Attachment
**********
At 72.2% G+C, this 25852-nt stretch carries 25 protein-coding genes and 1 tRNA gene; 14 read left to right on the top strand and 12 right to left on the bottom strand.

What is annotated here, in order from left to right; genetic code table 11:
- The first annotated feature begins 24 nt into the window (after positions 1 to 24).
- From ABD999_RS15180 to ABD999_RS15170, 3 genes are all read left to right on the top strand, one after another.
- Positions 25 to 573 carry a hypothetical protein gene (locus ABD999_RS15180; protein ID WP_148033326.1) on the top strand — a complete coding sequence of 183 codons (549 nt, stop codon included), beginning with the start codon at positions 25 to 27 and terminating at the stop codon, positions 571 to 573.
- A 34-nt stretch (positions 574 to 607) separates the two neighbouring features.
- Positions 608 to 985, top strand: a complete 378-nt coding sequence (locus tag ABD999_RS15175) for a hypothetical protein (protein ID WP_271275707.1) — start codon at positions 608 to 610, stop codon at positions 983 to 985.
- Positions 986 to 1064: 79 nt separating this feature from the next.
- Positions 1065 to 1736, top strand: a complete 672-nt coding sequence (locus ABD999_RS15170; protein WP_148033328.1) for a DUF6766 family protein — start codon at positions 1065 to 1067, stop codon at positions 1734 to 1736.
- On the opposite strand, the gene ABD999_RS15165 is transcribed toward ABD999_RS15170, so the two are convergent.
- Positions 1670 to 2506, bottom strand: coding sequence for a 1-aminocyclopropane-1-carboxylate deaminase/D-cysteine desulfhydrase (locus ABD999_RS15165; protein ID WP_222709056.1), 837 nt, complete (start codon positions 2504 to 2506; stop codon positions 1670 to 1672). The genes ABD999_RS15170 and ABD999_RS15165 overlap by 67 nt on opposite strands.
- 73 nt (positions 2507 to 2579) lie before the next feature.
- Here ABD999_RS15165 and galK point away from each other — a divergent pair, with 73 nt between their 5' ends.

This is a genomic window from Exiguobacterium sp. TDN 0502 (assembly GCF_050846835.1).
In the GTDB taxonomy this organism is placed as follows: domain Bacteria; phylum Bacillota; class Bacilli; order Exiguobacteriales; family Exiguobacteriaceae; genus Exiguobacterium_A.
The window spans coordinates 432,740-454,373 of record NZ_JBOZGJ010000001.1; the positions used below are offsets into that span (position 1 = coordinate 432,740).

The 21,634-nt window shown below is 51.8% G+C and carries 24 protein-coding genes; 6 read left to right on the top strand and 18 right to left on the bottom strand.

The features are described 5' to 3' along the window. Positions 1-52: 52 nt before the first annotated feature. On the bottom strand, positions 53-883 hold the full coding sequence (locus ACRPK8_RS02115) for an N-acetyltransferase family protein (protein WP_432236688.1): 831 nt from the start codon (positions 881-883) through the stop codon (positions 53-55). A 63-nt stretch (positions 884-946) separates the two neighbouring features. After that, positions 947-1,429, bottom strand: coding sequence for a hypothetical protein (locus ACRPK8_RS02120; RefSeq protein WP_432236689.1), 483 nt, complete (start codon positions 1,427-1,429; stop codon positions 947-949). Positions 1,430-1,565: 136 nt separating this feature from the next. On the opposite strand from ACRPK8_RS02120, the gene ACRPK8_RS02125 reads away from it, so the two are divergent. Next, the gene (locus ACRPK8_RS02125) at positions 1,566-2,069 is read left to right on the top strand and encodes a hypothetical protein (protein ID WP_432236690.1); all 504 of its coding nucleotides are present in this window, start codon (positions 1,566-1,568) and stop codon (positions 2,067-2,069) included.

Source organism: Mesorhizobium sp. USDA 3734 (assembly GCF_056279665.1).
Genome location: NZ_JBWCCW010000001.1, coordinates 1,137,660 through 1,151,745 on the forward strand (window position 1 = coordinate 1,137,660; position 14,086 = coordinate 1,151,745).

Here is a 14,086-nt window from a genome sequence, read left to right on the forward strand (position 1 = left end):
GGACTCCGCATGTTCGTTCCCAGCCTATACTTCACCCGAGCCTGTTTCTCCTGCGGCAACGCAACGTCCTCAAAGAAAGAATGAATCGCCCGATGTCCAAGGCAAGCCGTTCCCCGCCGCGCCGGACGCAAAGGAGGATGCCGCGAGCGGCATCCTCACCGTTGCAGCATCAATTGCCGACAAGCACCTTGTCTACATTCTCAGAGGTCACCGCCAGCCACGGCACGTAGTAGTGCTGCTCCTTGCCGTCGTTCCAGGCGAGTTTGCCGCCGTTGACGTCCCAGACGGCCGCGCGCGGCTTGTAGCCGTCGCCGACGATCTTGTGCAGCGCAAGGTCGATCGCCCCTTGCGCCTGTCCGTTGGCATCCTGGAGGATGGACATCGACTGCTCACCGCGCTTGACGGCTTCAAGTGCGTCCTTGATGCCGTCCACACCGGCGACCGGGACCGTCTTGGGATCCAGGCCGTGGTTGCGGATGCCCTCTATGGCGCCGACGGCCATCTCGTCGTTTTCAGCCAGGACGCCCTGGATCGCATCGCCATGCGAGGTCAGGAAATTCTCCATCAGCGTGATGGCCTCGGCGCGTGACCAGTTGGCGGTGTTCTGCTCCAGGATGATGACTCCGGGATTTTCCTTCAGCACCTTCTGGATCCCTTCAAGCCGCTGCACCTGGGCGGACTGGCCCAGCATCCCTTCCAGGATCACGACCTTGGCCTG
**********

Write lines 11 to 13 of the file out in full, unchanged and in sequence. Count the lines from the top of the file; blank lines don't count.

- Positions 1670 to 2506, bottom strand: coding sequence for a 1-aminocyclopropane-1-carboxylate deaminase/D-cysteine desulfhydrase (locus ABD999_RS15165; protein ID WP_222709056.1), 837 nt, complete (start codon positions 2504 to 2506; stop codon positions 1670 to 1672). The genes ABD999_RS15170 and ABD999_RS15165 overlap by 67 nt on opposite strands.
- 73 nt (positions 2507 to 2579) lie before the next feature.
- Here ABD999_RS15165 and galK point away from each other — a divergent pair, with 73 nt between their 5' ends.